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Brown Gets Silicon Valley Backing for Plan to Close $25.4 Billion Deficit

California Governor Jerry Brown won support for his deficit-closing package from the Silicon Valley Leadership Group, whose chief urged lawmakers to back the plan. The organization includes Google Inc. (GOOG) and Stanford University.

Brown, 72, has the best approach to fixing the state’s chronic budget woes that have left it with the biggest U.S. state deficit and the lowest credit rating, Carl Guardino, the group’s chief executive officer, said on emerging from a meeting today with Brown in Sacramento. Guardino, who represents more than 300 members, urged legislators to strike a deal soon.

“We know in life that you never get what you want, but this is the point where you find that 90 percent you can agree on and make a deal that is good for California and move forward,” Guardino said after the one-hour meeting in the governor’s statehouse office.

Brown wants lawmakers to pass $12.5 billion of spending cuts and to call a statewide special election in June to ask voters to extend more than $9.3 billion of temporary taxes and fees that are set to end. Brown has courted business groups to help sway Republicans, who have sought to block his proposal.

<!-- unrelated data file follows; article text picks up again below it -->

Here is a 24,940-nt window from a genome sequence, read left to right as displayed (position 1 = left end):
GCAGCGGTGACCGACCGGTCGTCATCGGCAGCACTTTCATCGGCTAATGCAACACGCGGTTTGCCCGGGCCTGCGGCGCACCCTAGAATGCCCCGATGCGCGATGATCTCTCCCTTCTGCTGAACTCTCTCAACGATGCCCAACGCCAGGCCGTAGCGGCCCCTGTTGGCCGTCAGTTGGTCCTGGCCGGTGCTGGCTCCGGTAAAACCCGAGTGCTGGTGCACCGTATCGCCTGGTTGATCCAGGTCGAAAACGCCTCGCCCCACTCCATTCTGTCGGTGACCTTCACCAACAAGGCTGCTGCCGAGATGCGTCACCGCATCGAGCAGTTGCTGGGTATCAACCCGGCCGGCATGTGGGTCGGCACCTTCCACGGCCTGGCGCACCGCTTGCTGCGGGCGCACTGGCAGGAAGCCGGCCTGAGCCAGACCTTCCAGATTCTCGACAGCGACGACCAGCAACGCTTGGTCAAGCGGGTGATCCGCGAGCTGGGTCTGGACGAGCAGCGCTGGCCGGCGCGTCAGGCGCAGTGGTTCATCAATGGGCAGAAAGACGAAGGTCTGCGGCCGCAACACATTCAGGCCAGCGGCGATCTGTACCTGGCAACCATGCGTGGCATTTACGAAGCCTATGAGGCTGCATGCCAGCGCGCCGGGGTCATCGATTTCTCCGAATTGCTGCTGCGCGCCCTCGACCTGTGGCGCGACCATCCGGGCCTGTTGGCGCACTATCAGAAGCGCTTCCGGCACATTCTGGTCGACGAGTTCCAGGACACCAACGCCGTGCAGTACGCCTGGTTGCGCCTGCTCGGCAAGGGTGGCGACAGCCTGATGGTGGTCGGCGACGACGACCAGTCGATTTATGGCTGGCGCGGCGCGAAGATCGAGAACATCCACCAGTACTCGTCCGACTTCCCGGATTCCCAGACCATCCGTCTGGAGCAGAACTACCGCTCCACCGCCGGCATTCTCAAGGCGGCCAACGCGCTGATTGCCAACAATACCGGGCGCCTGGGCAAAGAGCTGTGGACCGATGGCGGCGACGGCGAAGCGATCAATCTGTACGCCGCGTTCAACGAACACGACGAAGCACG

The proposed ballot measure would seek a five-year extension for fee and tax increases approved in 2009, when the state faced a $42 billion deficit. It must pass the Legislature soon in order to provide enough time to prepare ballots.

Lacking Enough Votes

Brown said yesterday he still lacks enough Republican support to muster a two-thirds vote required to place the measure on the ballot. Democrats control both the 80-member Assembly, with 53 seats, and the Senate, where there are 15 Republicans out of 40 members.

Brown, in trying to close a $25.4 billion deficit projected through June 2012, would ask voters to retain a 0.25 percentage- point increase in personal income-tax rates; a 1 percentage- point boost in the retail-sales tax rate, to 8.25 percent; an increase in the rate for auto-registration fees of 0.5 percentage point, to 1.15 percent of a vehicle’s value; and to reduce the state’s child tax credit to $99 from $309.

His plan has won backing from the Los Angeles Area Chamber of Commerce, the largest business group in California’s most- populous city, the Bay Area Council in San Francisco and the California Association of Independent Business.

To contact the reporter on this story: Michael Marois in Sacramento at mmarois@bloomberg.net.

To contact the editor responsible for this story: Mark Tannenbaum at mtannen@bloomberg.net.

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